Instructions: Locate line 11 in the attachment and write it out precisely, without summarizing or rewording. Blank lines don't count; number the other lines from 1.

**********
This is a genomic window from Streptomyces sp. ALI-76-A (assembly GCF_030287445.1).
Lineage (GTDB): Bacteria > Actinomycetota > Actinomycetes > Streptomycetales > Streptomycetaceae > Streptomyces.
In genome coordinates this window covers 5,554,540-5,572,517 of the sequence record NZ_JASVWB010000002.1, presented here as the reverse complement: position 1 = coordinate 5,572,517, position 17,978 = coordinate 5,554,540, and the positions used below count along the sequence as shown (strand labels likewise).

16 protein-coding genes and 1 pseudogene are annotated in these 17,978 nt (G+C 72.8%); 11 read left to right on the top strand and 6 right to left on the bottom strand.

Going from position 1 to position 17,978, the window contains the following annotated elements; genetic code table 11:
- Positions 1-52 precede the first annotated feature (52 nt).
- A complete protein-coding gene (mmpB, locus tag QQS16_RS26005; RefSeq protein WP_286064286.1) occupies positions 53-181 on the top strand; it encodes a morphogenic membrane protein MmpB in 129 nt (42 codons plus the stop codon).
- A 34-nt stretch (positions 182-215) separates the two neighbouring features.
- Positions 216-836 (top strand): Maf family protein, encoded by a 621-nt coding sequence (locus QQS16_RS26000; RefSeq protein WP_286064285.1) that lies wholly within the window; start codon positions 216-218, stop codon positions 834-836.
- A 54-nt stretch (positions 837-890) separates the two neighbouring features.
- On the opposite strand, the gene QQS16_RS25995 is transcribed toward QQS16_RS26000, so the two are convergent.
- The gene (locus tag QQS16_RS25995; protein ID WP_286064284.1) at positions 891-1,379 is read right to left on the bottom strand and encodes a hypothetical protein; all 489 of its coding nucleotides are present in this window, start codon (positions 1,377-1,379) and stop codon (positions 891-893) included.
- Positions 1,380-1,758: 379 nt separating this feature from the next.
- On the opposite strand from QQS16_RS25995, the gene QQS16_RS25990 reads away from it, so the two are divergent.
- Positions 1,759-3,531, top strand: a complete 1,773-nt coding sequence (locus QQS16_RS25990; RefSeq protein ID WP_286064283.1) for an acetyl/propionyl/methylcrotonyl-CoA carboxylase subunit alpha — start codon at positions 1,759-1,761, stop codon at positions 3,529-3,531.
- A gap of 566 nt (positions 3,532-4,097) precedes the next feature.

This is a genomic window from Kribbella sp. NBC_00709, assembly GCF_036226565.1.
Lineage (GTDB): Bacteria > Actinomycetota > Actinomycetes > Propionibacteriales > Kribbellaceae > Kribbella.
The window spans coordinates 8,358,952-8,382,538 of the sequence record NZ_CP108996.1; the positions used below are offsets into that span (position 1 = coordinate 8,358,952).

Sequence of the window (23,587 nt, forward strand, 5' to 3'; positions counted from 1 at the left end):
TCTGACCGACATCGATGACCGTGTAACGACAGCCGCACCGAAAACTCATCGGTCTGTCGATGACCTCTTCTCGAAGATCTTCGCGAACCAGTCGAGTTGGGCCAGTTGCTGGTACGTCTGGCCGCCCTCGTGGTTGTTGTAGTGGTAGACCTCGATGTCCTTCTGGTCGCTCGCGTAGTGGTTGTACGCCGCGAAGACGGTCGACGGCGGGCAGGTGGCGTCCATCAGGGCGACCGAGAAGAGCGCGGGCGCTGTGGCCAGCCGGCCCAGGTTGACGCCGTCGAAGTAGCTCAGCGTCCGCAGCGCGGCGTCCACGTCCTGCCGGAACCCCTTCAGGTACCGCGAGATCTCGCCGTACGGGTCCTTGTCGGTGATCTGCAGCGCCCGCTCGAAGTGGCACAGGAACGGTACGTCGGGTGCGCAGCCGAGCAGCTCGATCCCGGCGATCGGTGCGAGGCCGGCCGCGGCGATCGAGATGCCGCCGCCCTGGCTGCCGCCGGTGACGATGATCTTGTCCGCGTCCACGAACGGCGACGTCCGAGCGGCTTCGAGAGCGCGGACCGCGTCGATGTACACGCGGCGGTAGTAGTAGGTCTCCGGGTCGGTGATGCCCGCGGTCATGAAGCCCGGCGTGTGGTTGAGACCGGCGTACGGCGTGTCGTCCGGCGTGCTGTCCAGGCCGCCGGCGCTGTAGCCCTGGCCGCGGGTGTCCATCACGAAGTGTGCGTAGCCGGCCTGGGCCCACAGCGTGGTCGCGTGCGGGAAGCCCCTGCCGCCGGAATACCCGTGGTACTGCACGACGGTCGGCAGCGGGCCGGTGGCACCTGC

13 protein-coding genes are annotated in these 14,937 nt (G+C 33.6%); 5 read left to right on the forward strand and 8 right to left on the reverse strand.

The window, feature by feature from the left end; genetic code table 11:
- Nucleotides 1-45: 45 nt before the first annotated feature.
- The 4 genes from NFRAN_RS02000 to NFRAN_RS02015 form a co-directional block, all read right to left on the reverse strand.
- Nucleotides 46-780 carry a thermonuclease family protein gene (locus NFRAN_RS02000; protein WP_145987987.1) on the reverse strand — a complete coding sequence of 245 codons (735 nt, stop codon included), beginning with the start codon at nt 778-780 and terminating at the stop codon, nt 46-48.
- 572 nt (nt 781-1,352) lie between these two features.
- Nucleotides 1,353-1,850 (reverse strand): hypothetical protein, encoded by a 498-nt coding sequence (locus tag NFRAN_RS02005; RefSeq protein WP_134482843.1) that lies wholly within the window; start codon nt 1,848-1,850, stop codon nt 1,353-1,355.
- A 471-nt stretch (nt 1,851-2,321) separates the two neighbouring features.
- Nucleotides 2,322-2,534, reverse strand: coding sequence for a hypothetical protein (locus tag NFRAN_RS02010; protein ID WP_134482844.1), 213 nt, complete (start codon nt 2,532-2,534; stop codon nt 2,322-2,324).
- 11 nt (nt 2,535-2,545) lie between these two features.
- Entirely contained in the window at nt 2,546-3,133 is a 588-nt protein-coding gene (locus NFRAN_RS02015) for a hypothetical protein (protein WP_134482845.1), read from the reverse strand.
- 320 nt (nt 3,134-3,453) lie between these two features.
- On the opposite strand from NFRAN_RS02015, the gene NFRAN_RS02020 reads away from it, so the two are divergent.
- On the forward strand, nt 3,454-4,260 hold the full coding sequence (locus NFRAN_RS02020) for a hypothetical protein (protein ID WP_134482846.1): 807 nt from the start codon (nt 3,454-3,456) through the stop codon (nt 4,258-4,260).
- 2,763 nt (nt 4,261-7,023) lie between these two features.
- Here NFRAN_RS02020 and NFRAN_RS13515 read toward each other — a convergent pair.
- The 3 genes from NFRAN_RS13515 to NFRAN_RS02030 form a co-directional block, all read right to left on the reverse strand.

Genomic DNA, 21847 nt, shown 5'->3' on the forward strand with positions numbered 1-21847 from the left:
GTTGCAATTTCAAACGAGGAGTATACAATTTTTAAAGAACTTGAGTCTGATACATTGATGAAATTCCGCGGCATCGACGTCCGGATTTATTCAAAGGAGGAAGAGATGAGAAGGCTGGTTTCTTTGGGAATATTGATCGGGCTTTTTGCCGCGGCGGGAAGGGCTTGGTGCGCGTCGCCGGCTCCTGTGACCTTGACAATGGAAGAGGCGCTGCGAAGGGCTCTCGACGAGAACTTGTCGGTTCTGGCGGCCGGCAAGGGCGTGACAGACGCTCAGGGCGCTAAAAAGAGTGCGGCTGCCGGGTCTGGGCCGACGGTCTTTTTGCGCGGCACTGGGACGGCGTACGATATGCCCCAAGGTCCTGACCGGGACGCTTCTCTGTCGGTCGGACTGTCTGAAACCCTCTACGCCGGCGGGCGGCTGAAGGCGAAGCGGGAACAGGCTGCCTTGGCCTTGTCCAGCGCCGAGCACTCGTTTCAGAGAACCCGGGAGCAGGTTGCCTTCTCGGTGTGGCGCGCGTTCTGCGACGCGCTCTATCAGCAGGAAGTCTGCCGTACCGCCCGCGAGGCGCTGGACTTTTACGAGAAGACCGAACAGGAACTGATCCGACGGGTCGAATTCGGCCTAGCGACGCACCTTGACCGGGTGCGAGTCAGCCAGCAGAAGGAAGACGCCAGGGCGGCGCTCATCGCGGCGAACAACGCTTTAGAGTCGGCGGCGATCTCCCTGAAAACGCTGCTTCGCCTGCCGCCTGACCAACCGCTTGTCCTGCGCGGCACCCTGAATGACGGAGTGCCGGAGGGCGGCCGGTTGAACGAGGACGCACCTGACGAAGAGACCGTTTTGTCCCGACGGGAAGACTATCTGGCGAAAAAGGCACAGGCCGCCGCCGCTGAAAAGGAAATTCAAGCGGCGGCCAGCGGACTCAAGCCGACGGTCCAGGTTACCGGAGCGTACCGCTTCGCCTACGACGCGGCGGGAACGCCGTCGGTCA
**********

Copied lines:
- On the opposite strand, the gene QQS16_RS25995 is transcribed toward QQS16_RS26000, so the two are convergent.